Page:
Introduction: Survival Multi-Tool for 25 Cents
Survival. The topic elicits an emotional response of some kind from everyone. Some find the subject exhilarating or challenging. Many, however, are struck by fear. In the world of today, there are plenty of companies willing to capitalize on that fear. The responsible person, preparing themselves and their family for potential emergencies, is faced with thousands of "must have" products that serve specialized purposes and cost an arm and a leg. Survival, however, is not something that can be marketed, sold, or purchased. Survival is a matter of self-reliance, ingenuity, and training. It is everyone's prerogative and right, and companies shouldn't take advantage of that by jacking up prices.
When considering what to put in your survival kit, "bug out bag", hunting pack, or glove box, multi-tasking capabilities should never be far from your mind. If push comes to shove, you're going to have to carry your gear and believe me, gear gets heavy. There's a reason why people have valued Swiss Army knives, Leatherman tools, and those crowbar-hatchet-hammer things for so long. When one tool can do multiple jobs, you're saving weight, space, and money.
In this tutorial, I'm going to show you how I made a set of simple survival multi-tools, spending only pocket change. These instructions can be followed, resulting in the same tool, but I would also encourage everyone to get in the survival mindset, keep an eye out for materials you can scavenge, and build your own gear for a fraction of what a store will charge you. And let's face it, if you're not willing to experiment, get your hands dirty, and make your own way, then no pricey gadget is going to keep you alive for long. So let's kick this mule!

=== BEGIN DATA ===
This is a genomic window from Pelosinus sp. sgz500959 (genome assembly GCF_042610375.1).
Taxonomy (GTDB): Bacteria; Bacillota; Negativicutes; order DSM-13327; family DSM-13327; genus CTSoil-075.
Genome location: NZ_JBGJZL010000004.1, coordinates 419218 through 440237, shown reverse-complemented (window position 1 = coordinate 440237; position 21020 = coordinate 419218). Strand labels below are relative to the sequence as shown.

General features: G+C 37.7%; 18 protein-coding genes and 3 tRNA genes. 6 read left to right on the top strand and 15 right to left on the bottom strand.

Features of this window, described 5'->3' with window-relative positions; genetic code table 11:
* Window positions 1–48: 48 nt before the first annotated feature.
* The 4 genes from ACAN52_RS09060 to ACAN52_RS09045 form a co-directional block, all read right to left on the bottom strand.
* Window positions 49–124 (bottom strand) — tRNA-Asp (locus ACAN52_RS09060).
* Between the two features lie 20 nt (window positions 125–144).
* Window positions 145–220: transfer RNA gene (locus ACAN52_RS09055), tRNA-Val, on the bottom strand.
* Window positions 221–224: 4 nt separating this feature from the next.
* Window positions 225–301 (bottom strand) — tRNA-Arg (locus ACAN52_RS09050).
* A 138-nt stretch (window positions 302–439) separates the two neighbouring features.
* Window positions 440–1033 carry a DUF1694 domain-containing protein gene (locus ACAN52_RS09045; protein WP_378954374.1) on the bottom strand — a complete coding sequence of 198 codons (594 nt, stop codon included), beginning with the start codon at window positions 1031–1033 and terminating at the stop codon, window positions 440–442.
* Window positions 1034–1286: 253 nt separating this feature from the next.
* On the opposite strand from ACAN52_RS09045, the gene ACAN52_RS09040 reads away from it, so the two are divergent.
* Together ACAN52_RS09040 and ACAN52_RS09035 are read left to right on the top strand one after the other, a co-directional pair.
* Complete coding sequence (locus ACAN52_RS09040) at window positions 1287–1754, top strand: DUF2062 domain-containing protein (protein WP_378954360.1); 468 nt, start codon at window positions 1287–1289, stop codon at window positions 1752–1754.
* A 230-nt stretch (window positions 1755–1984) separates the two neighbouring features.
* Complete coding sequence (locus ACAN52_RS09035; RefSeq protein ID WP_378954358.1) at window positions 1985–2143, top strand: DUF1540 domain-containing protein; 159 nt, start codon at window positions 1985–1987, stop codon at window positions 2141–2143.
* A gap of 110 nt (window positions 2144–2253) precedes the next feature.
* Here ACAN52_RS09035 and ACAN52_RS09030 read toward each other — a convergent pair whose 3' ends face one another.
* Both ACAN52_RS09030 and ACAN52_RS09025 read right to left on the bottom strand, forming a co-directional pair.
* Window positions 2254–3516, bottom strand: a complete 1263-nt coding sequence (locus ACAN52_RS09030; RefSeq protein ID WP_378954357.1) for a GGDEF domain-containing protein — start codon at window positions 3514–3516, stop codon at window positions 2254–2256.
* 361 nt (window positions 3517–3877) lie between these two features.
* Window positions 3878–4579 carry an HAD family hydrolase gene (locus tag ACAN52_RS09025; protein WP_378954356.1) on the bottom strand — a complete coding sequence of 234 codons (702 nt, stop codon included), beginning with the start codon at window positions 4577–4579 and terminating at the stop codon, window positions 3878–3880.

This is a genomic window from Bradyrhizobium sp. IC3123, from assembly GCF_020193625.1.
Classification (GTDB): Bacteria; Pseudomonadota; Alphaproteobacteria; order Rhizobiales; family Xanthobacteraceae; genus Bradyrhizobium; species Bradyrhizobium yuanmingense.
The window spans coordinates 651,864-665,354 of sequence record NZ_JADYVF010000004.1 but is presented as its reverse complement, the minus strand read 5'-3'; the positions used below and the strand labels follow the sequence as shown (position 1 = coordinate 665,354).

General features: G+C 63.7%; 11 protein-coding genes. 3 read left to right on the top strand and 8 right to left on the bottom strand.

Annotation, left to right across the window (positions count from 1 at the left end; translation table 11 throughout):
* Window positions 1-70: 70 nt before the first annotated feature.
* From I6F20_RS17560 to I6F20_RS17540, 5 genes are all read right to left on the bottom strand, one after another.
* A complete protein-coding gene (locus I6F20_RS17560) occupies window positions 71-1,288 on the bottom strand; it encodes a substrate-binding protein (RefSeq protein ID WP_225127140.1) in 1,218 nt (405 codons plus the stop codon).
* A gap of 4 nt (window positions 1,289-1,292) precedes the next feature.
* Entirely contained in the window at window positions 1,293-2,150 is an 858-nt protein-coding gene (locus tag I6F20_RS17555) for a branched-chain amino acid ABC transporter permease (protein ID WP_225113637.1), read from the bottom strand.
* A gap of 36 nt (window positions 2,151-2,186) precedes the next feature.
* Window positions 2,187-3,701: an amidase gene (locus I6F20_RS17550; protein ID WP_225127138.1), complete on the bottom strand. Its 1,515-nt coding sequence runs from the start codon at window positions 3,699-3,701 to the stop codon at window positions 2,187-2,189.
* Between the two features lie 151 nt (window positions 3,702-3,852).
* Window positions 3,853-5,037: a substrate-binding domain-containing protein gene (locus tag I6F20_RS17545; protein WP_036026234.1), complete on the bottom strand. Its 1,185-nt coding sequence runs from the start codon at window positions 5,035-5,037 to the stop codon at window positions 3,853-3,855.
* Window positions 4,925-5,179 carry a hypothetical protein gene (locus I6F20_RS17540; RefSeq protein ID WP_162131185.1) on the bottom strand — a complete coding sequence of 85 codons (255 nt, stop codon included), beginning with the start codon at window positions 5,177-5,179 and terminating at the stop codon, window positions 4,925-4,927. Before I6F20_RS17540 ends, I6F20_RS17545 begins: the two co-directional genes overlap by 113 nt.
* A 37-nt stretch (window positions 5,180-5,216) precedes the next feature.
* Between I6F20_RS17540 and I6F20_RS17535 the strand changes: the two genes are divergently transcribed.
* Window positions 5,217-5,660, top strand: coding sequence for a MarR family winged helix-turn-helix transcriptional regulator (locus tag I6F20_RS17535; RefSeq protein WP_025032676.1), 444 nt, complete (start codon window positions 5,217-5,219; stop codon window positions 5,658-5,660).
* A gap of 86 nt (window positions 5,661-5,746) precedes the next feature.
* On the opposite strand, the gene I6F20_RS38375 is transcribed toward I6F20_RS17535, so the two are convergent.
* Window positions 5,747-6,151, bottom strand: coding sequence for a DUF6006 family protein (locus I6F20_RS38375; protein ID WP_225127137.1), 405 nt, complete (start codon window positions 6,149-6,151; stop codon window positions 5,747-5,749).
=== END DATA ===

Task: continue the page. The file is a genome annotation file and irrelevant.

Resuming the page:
Step 1: Materials and Tools
At the local thrift shop, I found a set of eight table knives for $2.00. I wasn't looking for table knives, as I'm all set in that department, but I noticed that these were solid steel, well-made, and had hollow handles. At only 25 cents apiece, I snatched them up. The only marking on them is "Thailand," so I can't tell you who made them. I've since seen them again, in thrift shops, so they can't be that rare.
Here is a list of the tools I used:
- Eye protection
- Side grinder with cut-off wheel
- Permanent marker
- Straight edge (e.g., ruler)
- Bastard file
And here are the materials I used:
- Aforementioned table knives
- Pen caps (1 per knife)
- Electrical tape
- A stick (optional)
Step 2: Redesign Your Blade
You'll notice that these table knives, like table knives the world over, have asymmetrical blades. This isn't a bad thing when cutting a twice-baked potato or spreading butter. It's not necessarily a bad thing when faced with a survival situation, but in this case, we're going to want to (A) cut down on weight, and (B) create a symmetrical shape.
The top of the original blade is fairly straight, with only a subtle curve downward. Using a straight-edge and a permanent marker, I drew a line on the blade that mirrored the knife's original spine.